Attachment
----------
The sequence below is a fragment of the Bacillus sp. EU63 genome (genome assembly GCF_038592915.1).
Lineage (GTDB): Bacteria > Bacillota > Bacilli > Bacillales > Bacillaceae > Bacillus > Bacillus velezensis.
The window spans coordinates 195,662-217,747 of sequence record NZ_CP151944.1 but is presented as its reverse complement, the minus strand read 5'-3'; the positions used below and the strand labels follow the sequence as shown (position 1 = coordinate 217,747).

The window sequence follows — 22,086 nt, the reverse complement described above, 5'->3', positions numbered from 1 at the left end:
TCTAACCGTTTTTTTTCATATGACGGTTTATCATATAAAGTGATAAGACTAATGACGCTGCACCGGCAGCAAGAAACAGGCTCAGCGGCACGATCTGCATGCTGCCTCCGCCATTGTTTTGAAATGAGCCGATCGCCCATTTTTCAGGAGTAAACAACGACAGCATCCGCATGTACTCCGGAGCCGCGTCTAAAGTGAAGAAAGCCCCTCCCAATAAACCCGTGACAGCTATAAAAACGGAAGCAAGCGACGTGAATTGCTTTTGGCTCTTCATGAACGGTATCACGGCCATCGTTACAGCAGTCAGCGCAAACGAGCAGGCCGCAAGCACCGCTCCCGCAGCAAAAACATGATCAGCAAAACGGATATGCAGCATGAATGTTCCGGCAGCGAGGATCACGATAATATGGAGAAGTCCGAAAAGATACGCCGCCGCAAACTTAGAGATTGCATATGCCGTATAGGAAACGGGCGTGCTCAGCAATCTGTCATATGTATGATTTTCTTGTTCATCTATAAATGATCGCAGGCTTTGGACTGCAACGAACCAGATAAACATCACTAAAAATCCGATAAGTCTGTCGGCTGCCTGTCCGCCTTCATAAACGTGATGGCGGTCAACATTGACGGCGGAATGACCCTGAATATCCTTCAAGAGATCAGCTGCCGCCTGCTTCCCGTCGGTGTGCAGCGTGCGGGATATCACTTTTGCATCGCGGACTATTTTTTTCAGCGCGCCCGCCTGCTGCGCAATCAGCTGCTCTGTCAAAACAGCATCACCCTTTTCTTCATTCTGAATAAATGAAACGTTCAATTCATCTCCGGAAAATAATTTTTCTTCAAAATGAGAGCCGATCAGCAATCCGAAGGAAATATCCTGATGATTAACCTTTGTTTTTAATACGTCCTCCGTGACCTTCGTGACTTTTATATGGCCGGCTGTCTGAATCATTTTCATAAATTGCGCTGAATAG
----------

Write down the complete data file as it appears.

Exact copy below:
The sequence below is a fragment of the Bacillus sp. EU63 genome (genome assembly GCF_038592915.1).
Lineage (GTDB): Bacteria > Bacillota > Bacilli > Bacillales > Bacillaceae > Bacillus > Bacillus velezensis.
The window spans coordinates 195,662-217,747 of sequence record NZ_CP151944.1 but is presented as its reverse complement, the minus strand read 5'-3'; the positions used below and the strand labels follow the sequence as shown (position 1 = coordinate 217,747).

The window sequence follows — 22,086 nt, the reverse complement described above, 5'->3', positions numbered from 1 at the left end:
TCTAACCGTTTTTTTTCATATGACGGTTTATCATATAAAGTGATAAGACTAATGACGCTGCACCGGCAGCAAGAAACAGGCTCAGCGGCACGATCTGCATGCTGCCTCCGCCATTGTTTTGAAATGAGCCGATCGCCCATTTTTCAGGAGTAAACAACGACAGCATCCGCATGTACTCCGGAGCCGCGTCTAAAGTGAAGAAAGCCCCTCCCAATAAACCCGTGACAGCTATAAAAACGGAAGCAAGCGACGTGAATTGCTTTTGGCTCTTCATGAACGGTATCACGGCCATCGTTACAGCAGTCAGCGCAAACGAGCAGGCCGCAAGCACCGCTCCCGCAGCAAAAACATGATCAGCAAAACGGATATGCAGCATGAATGTTCCGGCAGCGAGGATCACGATAATATGGAGAAGTCCGAAAAGATACGCCGCCGCAAACTTAGAGATTGCATATGCCGTATAGGAAACGGGCGTGCTCAGCAATCTGTCATATGTATGATTTTCTTGTTCATCTATAAATGATCGCAGGCTTTGGACTGCAACGAACCAGATAAACATCACTAAAAATCCGATAAGTCTGTCGGCTGCCTGTCCGCCTTCATAAACGTGATGGCGGTCAACATTGACGGCGGAATGACCCTGAATATCCTTCAAGAGATCAGCTGCCGCCTGCTTCCCGTCGGTGTGCAGCGTGCGGGATATCACTTTTGCATCGCGGACTATTTTTTTCAGCGCGCCCGCCTGCTGCGCAATCAGCTGCTCTGTCAAAACAGCATCACCCTTTTCTTCATTCTGAATAAATGAAACGTTCAATTCATCTCCGGAAAATAATTTTTCTTCAAAATGAGAGCCGATCAGCAATCCGAAGGAAATATCCTGATGATTAACCTTTGTTTTTAATACGTCCTCCGTGACCTTCGTGACTTTTATATGGCCGGCTGTCTGAATCATTTTCATAAATTGCGCTGAATAG